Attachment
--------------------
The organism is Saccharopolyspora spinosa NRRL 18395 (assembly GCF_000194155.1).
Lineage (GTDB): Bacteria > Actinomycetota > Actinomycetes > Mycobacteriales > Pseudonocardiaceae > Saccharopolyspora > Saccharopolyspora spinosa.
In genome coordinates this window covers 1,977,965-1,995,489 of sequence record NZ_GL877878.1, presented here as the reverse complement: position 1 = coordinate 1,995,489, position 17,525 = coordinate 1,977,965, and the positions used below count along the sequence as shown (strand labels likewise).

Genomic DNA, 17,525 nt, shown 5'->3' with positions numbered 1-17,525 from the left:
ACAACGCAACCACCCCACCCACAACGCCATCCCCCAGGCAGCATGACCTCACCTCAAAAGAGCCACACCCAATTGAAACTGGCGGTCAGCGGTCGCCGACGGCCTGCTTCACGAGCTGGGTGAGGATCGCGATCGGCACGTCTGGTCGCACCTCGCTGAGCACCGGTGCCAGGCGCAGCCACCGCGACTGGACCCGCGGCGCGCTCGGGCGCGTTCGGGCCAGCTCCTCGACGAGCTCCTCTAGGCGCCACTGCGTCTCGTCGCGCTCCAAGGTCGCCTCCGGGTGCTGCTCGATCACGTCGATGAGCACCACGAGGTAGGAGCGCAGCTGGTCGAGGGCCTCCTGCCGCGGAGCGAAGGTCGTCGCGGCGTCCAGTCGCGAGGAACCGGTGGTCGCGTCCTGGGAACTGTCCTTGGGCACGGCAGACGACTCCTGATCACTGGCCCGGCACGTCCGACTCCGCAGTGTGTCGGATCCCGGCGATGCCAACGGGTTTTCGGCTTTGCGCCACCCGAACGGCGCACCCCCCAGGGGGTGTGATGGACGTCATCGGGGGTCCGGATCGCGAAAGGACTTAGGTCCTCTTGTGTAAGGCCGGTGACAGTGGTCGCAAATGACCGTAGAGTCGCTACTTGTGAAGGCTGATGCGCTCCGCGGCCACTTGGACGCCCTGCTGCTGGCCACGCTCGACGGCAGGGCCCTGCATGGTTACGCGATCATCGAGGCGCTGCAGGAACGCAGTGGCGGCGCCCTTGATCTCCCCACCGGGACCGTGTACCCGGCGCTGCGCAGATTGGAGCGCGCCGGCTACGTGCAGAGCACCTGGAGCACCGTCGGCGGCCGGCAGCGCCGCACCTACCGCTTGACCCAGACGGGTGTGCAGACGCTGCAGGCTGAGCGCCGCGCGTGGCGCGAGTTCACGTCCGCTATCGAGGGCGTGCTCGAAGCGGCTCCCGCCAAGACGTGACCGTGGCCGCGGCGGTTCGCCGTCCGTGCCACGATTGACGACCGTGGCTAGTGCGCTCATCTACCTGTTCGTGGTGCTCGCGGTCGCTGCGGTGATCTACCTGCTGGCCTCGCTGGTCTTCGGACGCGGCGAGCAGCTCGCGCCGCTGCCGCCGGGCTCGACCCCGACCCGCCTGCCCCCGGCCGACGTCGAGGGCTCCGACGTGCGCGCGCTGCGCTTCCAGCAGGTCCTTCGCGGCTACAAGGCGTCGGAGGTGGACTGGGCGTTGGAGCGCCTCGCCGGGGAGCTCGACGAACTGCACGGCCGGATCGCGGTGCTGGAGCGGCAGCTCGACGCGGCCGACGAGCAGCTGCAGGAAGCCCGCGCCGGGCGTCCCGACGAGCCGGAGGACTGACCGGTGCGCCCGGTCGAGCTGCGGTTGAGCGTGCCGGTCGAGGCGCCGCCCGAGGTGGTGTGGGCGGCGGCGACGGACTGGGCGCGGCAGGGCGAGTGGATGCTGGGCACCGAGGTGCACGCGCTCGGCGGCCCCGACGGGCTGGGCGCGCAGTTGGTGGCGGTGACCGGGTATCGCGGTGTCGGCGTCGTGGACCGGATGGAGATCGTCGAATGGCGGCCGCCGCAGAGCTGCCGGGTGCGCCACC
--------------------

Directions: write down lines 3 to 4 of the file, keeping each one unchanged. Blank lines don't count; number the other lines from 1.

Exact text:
In genome coordinates this window covers 1,977,965-1,995,489 of sequence record NZ_GL877878.1, presented here as the reverse complement: position 1 = coordinate 1,995,489, position 17,525 = coordinate 1,977,965, and the positions used below count along the sequence as shown (strand labels likewise).

Genomic DNA, 17,525 nt, shown 5'->3' with positions numbered 1-17,525 from the left: